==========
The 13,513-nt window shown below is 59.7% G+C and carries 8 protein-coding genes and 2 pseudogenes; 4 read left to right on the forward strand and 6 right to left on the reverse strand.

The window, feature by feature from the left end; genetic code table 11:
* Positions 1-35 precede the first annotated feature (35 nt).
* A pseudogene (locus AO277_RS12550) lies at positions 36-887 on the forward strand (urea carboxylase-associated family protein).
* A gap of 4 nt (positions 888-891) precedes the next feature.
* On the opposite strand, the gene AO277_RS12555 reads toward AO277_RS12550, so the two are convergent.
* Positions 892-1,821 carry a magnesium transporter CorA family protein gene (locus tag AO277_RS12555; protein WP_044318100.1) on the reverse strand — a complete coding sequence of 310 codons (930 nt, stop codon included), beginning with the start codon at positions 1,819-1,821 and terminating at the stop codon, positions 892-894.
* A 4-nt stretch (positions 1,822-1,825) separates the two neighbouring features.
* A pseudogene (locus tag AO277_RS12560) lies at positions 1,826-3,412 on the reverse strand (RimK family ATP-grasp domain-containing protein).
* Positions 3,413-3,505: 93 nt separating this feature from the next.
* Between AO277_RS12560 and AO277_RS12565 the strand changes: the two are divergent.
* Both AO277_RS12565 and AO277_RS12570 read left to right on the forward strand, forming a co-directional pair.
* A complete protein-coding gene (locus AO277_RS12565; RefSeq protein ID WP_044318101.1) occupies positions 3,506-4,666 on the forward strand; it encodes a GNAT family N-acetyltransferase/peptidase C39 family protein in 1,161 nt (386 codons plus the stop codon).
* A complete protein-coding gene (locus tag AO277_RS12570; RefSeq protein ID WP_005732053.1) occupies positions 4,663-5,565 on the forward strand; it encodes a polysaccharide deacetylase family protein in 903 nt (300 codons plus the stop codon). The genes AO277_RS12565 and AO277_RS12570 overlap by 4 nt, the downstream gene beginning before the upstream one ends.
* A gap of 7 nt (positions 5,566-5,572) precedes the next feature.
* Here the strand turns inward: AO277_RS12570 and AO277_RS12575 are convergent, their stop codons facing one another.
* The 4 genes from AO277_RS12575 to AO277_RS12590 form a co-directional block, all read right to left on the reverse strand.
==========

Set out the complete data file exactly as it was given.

The 13,513-nt window shown below is 59.7% G+C and carries 8 protein-coding genes and 2 pseudogenes; 4 read left to right on the forward strand and 6 right to left on the reverse strand.

The window, feature by feature from the left end; genetic code table 11:
* Positions 1-35 precede the first annotated feature (35 nt).
* A pseudogene (locus AO277_RS12550) lies at positions 36-887 on the forward strand (urea carboxylase-associated family protein).
* A gap of 4 nt (positions 888-891) precedes the next feature.
* On the opposite strand, the gene AO277_RS12555 reads toward AO277_RS12550, so the two are convergent.
* Positions 892-1,821 carry a magnesium transporter CorA family protein gene (locus tag AO277_RS12555; protein WP_044318100.1) on the reverse strand — a complete coding sequence of 310 codons (930 nt, stop codon included), beginning with the start codon at positions 1,819-1,821 and terminating at the stop codon, positions 892-894.
* A 4-nt stretch (positions 1,822-1,825) separates the two neighbouring features.
* A pseudogene (locus tag AO277_RS12560) lies at positions 1,826-3,412 on the reverse strand (RimK family ATP-grasp domain-containing protein).
* Positions 3,413-3,505: 93 nt separating this feature from the next.
* Between AO277_RS12560 and AO277_RS12565 the strand changes: the two are divergent.
* Both AO277_RS12565 and AO277_RS12570 read left to right on the forward strand, forming a co-directional pair.
* A complete protein-coding gene (locus AO277_RS12565; RefSeq protein ID WP_044318101.1) occupies positions 3,506-4,666 on the forward strand; it encodes a GNAT family N-acetyltransferase/peptidase C39 family protein in 1,161 nt (386 codons plus the stop codon).
* A complete protein-coding gene (locus tag AO277_RS12570; RefSeq protein ID WP_005732053.1) occupies positions 4,663-5,565 on the forward strand; it encodes a polysaccharide deacetylase family protein in 903 nt (300 codons plus the stop codon). The genes AO277_RS12565 and AO277_RS12570 overlap by 4 nt, the downstream gene beginning before the upstream one ends.
* A gap of 7 nt (positions 5,566-5,572) precedes the next feature.
* Here the strand turns inward: AO277_RS12570 and AO277_RS12575 are convergent, their stop codons facing one another.
* The 4 genes from AO277_RS12575 to AO277_RS12590 form a co-directional block, all read right to left on the reverse strand.